Tool 7: Befriend Uncertainty
Uncertainty (not being 100% sure about something) is a big trigger for many people. In the face of uncertainty, we often have thoughts like:
- I can’t stand not being absolutely sure.
- I should always look ahead to avoid surprises.
- I don’t want to decide in case it’s not the right decision.
We also often do things to try to gain more certainty. We worry, for example, in an effort to figure out all the possible ways things could go wrong so we can be more certain of the outcome. But we know it doesn’t work. We still feel anxious because there is no way of knowing exactly how things are going to turn out. There are no guarantees.
We also try to seek more certainty through actions like repeatedly checking things or constantly seeking reassurance from others. For example:
- Are you sure we made the right decision on the car seat and it is the best out there?
- Are you sure you still find me attractive?
The problem is almost everything in life is uncertain because no one can predict the future.
We can make our lives a lot more enjoyable if we can “befriend” uncertainty, rather than spending more time and energy trying to fight against the inevitable.
Demanding certainty can be a frustrating experience because we can NEVER do enough to be 100% certain. We need to make peace with the fact that uncertainty is part of life. The strategy of R.O.L.Ling with anxious thoughts could also help you to let go of your need for certainty and accept uncertainty as an unavoidable part of life.
How do we R.O.L.L with uncertainty? Let’s look at an example.
Recognize: “I notice how much I hate not being absolutely certain that the baby is healthy.”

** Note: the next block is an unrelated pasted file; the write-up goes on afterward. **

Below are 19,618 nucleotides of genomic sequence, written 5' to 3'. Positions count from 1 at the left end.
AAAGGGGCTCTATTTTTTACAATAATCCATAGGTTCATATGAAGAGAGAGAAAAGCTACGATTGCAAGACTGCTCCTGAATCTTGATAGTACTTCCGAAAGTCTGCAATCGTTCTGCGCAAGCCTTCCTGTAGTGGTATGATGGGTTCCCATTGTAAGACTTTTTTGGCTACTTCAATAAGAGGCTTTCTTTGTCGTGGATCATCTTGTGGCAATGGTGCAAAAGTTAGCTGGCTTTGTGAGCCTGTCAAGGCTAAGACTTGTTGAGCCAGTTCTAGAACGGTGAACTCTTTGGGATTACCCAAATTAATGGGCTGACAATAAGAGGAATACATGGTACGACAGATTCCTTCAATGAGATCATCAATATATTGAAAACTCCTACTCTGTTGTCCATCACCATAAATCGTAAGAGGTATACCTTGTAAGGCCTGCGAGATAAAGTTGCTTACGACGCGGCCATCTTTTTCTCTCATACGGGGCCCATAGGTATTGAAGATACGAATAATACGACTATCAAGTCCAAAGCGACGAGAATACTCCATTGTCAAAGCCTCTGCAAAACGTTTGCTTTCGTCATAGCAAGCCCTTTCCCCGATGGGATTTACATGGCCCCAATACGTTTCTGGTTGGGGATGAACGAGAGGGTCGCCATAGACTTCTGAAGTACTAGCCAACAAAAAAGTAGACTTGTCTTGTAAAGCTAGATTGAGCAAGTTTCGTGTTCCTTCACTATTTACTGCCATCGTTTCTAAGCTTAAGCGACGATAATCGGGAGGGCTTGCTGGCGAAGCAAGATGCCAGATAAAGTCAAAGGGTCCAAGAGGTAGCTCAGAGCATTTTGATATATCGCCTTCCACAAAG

Observe: “It’s interesting to notice my need for certainty, a guarantee. This need is making me anxious and agitated. I feel pressure in my chest and I notice a headache coming on. I have the urge to do anything I can to fulfill my need to know so I can stop the discomfort. I’m just going to observe and sit with these feelings for a while …”
Let go: “My need for certainty cannot be satisfied no matter what I do. Being uncertain does not mean things will turn out badly. Uncertainty is part of life and I will accept it. I will let my need for certainty go.” (Visualize your need for certainty floating past you like clouds in the sky.)
Learning to accept uncertainty will not make our need for certainty disappear, but it will save us time and energy when we let go of trying to control the uncontrollable.
In addition to accepting uncertainty, another helpful strategy is to practice building your tolerance and comfort level with uncertainty. This means intentionally facing your fear of not knowing, over and over, until it feels less distressing.
Check out Increase Your Tolerance for Uncertainty for more tips.